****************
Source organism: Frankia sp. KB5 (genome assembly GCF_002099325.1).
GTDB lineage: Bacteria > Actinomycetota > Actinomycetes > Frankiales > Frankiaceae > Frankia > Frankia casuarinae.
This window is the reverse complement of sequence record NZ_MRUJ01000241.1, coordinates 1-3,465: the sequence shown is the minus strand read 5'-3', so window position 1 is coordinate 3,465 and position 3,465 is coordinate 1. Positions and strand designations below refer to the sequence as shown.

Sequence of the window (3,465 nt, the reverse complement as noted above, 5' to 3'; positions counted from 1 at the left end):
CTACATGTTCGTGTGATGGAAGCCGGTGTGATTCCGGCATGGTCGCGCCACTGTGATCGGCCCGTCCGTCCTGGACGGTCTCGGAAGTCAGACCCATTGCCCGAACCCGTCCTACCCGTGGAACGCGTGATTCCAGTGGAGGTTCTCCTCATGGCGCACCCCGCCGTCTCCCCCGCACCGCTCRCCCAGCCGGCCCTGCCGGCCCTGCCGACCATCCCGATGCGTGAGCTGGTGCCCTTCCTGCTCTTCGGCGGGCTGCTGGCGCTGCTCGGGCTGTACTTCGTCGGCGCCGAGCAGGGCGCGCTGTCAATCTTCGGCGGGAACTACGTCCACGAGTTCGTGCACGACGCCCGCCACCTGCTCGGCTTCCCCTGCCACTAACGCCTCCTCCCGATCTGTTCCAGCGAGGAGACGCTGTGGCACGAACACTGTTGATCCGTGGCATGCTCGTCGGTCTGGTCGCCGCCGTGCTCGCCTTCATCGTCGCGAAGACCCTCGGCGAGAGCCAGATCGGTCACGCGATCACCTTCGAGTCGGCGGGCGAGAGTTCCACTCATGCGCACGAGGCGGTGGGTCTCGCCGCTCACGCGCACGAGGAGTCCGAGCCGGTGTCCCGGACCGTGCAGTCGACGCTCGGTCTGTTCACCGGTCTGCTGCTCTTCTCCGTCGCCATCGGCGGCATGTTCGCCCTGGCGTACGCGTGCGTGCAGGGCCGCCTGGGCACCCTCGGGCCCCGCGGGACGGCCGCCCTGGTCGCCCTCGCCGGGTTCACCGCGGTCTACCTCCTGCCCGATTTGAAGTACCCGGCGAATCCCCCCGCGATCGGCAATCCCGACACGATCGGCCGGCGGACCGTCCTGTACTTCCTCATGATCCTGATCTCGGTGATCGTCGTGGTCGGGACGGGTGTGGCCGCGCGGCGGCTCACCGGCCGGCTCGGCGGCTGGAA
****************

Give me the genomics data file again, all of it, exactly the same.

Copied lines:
Source organism: Frankia sp. KB5 (genome assembly GCF_002099325.1).
GTDB lineage: Bacteria > Actinomycetota > Actinomycetes > Frankiales > Frankiaceae > Frankia > Frankia casuarinae.
This window is the reverse complement of sequence record NZ_MRUJ01000241.1, coordinates 1-3,465: the sequence shown is the minus strand read 5'-3', so window position 1 is coordinate 3,465 and position 3,465 is coordinate 1. Positions and strand designations below refer to the sequence as shown.

Sequence of the window (3,465 nt, the reverse complement as noted above, 5' to 3'; positions counted from 1 at the left end):
CTACATGTTCGTGTGATGGAAGCCGGTGTGATTCCGGCATGGTCGCGCCACTGTGATCGGCCCGTCCGTCCTGGACGGTCTCGGAAGTCAGACCCATTGCCCGAACCCGTCCTACCCGTGGAACGCGTGATTCCAGTGGAGGTTCTCCTCATGGCGCACCCCGCCGTCTCCCCCGCACCGCTCRCCCAGCCGGCCCTGCCGGCCCTGCCGACCATCCCGATGCGTGAGCTGGTGCCCTTCCTGCTCTTCGGCGGGCTGCTGGCGCTGCTCGGGCTGTACTTCGTCGGCGCCGAGCAGGGCGCGCTGTCAATCTTCGGCGGGAACTACGTCCACGAGTTCGTGCACGACGCCCGCCACCTGCTCGGCTTCCCCTGCCACTAACGCCTCCTCCCGATCTGTTCCAGCGAGGAGACGCTGTGGCACGAACACTGTTGATCCGTGGCATGCTCGTCGGTCTGGTCGCCGCCGTGCTCGCCTTCATCGTCGCGAAGACCCTCGGCGAGAGCCAGATCGGTCACGCGATCACCTTCGAGTCGGCGGGCGAGAGTTCCACTCATGCGCACGAGGCGGTGGGTCTCGCCGCTCACGCGCACGAGGAGTCCGAGCCGGTGTCCCGGACCGTGCAGTCGACGCTCGGTCTGTTCACCGGTCTGCTGCTCTTCTCCGTCGCCATCGGCGGCATGTTCGCCCTGGCGTACGCGTGCGTGCAGGGCCGCCTGGGCACCCTCGGGCCCCGCGGGACGGCCGCCCTGGTCGCCCTCGCCGGGTTCACCGCGGTCTACCTCCTGCCCGATTTGAAGTACCCGGCGAATCCCCCCGCGATCGGCAATCCCGACACGATCGGCCGGCGGACCGTCCTGTACTTCCTCATGATCCTGATCTCGGTGATCGTCGTGGTCGGGACGGGTGTGGCCGCGCGGCGGCTCACCGGCCGGCTCGGCGGCTGGAA